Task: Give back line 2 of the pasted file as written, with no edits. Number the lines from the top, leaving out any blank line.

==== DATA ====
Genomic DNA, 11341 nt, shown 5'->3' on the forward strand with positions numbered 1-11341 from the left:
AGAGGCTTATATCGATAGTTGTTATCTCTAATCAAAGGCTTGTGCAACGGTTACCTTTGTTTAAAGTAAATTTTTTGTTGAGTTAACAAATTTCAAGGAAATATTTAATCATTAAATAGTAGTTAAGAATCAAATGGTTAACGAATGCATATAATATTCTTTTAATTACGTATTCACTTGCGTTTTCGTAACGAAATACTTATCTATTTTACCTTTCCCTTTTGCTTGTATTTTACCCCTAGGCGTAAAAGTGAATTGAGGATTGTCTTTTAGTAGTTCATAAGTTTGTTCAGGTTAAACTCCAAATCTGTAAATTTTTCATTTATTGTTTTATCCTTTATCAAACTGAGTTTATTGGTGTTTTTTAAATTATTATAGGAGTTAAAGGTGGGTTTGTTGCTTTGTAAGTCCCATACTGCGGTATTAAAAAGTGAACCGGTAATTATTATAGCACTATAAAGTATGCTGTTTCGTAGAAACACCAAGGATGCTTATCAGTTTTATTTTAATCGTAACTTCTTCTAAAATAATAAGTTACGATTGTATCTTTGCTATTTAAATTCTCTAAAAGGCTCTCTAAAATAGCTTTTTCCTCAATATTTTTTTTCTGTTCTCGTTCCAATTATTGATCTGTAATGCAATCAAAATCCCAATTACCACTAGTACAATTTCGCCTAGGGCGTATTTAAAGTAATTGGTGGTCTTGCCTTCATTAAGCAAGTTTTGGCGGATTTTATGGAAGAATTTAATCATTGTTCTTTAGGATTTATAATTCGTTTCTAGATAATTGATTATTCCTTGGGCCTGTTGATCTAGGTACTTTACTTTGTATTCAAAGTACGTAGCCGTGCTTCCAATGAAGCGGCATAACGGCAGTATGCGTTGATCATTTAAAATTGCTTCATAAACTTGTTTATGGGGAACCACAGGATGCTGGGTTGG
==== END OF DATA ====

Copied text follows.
AGAGGCTTATATCGATAGTTGTTATCTCTAATCAAAGGCTTGTGCAACGGTTACCTTTGTTTAAAGTAAATTTTTTGTTGAGTTAACAAATTTCAAGGAAATATTTAATCATTAAATAGTAGTTAAGAATCAAATGGTTAACGAATGCATATAATATTCTTTTAATTACGTATTCACTTGCGTTTTCGTAACGAAATACTTATCTATTTTACCTTTCCCTTTTGCTTGTATTTTACCCCTAGGCGTAAAAGTGAATTGAGGATTGTCTTTTAGTAGTTCATAAGTTTGTTCAGGTTAAACTCCAAATCTGTAAATTTTTCATTTATTGTTTTATCCTTTATCAAACTGAGTTTATTGGTGTTTTTTAAATTATTATAGGAGTTAAAGGTGGGTTTGTTGCTTTGTAAGTCCCATACTGCGGTATTAAAAAGTGAACCGGTAATTATTATAGCACTATAAAGTATGCTGTTTCGTAGAAACACCAAGGATGCTTATCAGTTTTATTTTAATCGTAACTTCTTCTAAAATAATAAGTTACGATTGTATCTTTGCTATTTAAATTCTCTAAAAGGCTCTCTAAAATAGCTTTTTCCTCAATATTTTTTTTCTGTTCTCGTTCCAATTATTGATCTGTAATGCAATCAAAATCCCAATTACCACTAGTACAATTTCGCCTAGGGCGTATTTAAAGTAATTGGTGGTCTTGCCTTCATTAAGCAAGTTTTGGCGGATTTTATGGAAGAATTTAATCATTGTTCTTTAGGATTTATAATTCGTTTCTAGATAATTGATTATTCCTTGGGCCTGTTGATCTAGGTACTTTACTTTGTATTCAAAGTACGTAGCCGTGCTTCCAATGAAGCGGCATAACGGCAGTATGCGTTGATCATTTAAAATTGCTTCATAAACTTGTTTATGGGGAACCACAGGATGCTGGGTTGG